def kafkaStream(...): InputDStream[(String, String)] = {  
  ...
  val storedOffsets = readOffsets(...)
  val kafkaStream = storedOffsets match {
    case None =>
      // start from the latest offsets
      KafkaUtils.createDirectStream[String, String, StringDecoder, StringDecoder](ssc, kafkaParams, topics)
    case Some(fromOffsets) =>
      // start from previously saved offsets
      val messageHandler = (mmd: MessageAndMetadata[String, String]) => (mmd.key, mmd.message)
      KafkaUtils.createDirectStream[String, String, StringDecoder, StringDecoder,
        (String, String)](ssc, kafkaParams, fromOffsets, messageHandler)
  }
  ...
}

private def readOffsets(...): Option[Map[TopicAndPartition, Long]] = {  
  ...
}

Writing the offsets to ZooKeeper

So now comes the question of where to store the offsets. The datastore you choose should be distributed and always accessible so that any Spark node can access despite failures.

ZooKeeper is a good option. It is a distributed datastore that is designed to store small values reliably. Any write operation you perform will be done in a transaction against the ZooKeeper cluster. And since we’re only storing offsets, the value we will store will be very small.

One thing with ZooKeeper, though, is that it is not a high-throughput datastore. It’s fine in this case, though, since we only need to write the offsets once for each batch, i.e. every second at most.

So now come the implementation details. Two things to note:

  • We are using the foreachRDD() method and return the initial DStream so that you can apply any operation to it. The way Spark works, it will not move to the next batch until all the operations on a batch are completed. This means, if your operations takes longer than the batch interval to process, the next offsets saving operation will not kick in before the previous batch has completed. You’re safe.
  • We used the same ZooKeeper client library that Kafka is using. That way, we don’t have to pull another dependency.
  • We are creating a single instance of the ZooKeeper client. Since the foreachRDD() method is executed in the Driver of the Spark application, it is not going to be serialized and sent to the Workers.
  • We are writing a single string containing the offsets per partition. It looks like partition1:offset1,partition2:offset2,..., meaning a single write is enough per Spark Streaming batch.

When your application is running, you should see logs similar to the following appearing for every batch:

2016-05-04 14:11:29,004 INFO  - Saving offsets to Zookeeper  
2016-05-04 14:11:29,004 DEBUG - OffsetRange(topic: 'DETECTION_OUTPUT', partition: 0, range: [38114984 -> 38114984])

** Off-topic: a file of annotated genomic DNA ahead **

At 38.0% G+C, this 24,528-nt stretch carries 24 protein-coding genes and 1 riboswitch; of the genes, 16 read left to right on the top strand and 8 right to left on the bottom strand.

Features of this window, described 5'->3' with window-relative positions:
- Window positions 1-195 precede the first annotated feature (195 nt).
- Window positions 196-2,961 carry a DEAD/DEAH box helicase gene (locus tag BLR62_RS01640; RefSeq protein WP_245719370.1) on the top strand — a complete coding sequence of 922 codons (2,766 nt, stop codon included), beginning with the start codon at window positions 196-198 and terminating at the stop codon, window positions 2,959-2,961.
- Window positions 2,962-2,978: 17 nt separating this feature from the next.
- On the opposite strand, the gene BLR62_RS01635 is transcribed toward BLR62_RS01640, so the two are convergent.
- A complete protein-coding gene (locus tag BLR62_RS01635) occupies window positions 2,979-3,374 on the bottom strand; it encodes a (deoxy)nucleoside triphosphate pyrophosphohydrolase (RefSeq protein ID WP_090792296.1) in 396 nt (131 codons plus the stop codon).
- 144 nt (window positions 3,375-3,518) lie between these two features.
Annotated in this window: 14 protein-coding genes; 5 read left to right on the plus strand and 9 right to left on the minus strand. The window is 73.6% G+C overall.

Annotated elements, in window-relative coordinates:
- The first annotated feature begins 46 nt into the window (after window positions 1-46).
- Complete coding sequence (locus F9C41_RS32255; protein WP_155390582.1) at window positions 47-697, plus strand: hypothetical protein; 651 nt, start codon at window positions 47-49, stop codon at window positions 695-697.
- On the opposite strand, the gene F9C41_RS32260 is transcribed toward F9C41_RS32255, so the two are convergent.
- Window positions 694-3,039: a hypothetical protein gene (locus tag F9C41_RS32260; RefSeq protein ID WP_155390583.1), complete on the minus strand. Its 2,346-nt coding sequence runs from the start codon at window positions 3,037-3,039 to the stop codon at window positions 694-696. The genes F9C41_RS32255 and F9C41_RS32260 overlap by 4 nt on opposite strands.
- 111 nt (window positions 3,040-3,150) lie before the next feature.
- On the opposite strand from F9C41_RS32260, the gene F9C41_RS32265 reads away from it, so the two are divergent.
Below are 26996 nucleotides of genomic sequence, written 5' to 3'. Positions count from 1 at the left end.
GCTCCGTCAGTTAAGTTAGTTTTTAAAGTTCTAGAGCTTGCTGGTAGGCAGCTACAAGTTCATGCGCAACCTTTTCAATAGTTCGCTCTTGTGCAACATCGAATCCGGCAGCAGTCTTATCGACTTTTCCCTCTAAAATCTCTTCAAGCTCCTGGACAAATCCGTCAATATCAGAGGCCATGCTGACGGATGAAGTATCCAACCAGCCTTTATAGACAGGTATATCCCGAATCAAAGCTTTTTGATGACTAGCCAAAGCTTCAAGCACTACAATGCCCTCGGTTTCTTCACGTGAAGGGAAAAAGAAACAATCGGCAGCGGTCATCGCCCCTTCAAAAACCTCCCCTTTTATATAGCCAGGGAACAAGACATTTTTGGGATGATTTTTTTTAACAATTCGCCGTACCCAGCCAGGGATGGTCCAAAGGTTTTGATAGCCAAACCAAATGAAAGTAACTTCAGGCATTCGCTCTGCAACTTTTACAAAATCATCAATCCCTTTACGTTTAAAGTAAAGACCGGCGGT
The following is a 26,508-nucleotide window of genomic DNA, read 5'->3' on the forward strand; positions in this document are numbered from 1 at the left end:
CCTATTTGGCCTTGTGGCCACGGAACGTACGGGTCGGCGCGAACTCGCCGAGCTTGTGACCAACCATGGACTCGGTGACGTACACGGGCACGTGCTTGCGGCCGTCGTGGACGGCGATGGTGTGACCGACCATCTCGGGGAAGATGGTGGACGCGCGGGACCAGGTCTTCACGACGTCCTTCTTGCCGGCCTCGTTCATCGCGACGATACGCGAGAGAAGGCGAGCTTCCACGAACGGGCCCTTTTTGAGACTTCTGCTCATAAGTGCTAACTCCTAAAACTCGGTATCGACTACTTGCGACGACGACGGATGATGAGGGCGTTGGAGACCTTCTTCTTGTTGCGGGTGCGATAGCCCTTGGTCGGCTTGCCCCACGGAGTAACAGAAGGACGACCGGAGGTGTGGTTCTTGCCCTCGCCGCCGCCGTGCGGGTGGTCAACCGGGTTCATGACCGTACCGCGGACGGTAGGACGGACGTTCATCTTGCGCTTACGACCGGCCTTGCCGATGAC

2016-05-04 14:11:29,005 DEBUG - OffsetRange(topic: 'DETECTION_OUTPUT', partition: 1, range: [38115057 -> 38115057])  
2016-05-04 14:11:29,022 INFO  - Done updating offsets in Zookeeper. Took 18 ms  

Then, if you restart the application, you should see the following logs:

2016-05-04 14:12:29,744 INFO  - Reading offsets from Zookeeper  
2016-05-04 14:12:29,842 DEBUG - Read offset ranges: 0:38114984,1:38115057  
2016-05-04 14:12:29,845 INFO  - Done reading offsets from Zookeeper. Took 100 ms  

So far, this code has proved to be reliable and we’re happy to share it with you on GitHub!

EDIT – Our application recovered gracefully from a network outage!

Earlier this week, we had a network outage that broke the connection between Spark and Kafka:

2016-05-10 00:58:01,384 ERROR [org.apache.spark.streaming.kafka.DirectKafkaInputDStream] ... java.io.IOException: Connection reset by peer...  

In the previous batch before that happened, the offsets had been saved to ZooKeeper:

2016-05-10 00:56:59,155 INFO  ... - Saving offsets to Zookeeper  
2016-05-10 00:56:59,156 DEBUG ... - Using OffsetRange(topic: 'AUTH_STREAM.JSON', partition: 3, range: [183975213 -> 183975252])  
2016-05-10 00:56:59,156 DEBUG ... - Using OffsetRange(topic: 'AUTH_STREAM.JSON', partition: 0, range: [183779841 -> 183779894])  
...
2016-05-10 00:56:59,157 INFO  ... - Done updating offsets in Zookeeper. Took 1 ms  

Because of the exception above, the application died. It was automatically restarted by the Spark Master since we’re using the supervised mode. When the application restarted, it was able to read the offsets from ZooKeeper:

2016-05-10 00:59:24,908 INFO  ... - Reading offsets from Zookeeper  
2016-05-10 00:59:25,101 DEBUG ... - Read offset ranges: 3:183975213,0:183779841,...  
2016-05-10 00:59:25,107 INFO  ... - Done reading offsets from Zookeeper. Took 198 ms  

The application then smoothly processed the events that had been accumulating in Kafka while the network was down, and this happened without requiring any manual intervention. A good proof of the resilience of the system!